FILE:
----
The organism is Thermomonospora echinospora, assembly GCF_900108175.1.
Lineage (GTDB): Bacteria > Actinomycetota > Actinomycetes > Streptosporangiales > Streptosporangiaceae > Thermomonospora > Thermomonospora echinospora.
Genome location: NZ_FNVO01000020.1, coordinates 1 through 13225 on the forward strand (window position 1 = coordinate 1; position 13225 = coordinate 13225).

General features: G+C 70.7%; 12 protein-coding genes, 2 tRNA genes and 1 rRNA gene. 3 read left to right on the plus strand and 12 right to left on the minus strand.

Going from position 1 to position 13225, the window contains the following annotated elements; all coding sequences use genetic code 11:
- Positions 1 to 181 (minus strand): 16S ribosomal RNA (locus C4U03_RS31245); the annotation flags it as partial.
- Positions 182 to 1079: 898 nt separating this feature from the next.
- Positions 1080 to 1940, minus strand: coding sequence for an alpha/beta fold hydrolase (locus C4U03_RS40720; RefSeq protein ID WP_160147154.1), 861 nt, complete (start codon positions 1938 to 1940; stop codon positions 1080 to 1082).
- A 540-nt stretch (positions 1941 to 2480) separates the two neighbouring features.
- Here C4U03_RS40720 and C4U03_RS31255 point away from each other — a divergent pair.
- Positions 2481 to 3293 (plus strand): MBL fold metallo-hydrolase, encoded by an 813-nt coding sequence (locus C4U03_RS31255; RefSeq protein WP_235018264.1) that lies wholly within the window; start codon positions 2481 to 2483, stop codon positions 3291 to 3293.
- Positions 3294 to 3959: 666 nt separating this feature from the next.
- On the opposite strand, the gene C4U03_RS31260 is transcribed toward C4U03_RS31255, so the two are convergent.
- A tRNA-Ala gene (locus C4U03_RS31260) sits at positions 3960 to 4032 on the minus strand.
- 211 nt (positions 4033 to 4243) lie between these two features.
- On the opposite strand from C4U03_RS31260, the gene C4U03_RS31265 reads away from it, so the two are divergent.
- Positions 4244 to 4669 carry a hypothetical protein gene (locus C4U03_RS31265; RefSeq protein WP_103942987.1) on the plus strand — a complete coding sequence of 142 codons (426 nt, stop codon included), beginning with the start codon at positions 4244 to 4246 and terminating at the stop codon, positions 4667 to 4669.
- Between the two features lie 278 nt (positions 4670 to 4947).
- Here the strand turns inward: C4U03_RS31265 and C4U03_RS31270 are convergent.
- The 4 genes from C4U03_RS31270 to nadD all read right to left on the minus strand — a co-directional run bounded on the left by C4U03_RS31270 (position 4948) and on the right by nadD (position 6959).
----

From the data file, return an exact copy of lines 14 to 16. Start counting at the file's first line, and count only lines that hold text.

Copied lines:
- A tRNA-Ala gene (locus C4U03_RS31260) sits at positions 3960 to 4032 on the minus strand.
- 211 nt (positions 4033 to 4243) lie between these two features.
- On the opposite strand from C4U03_RS31260, the gene C4U03_RS31265 reads away from it, so the two are divergent.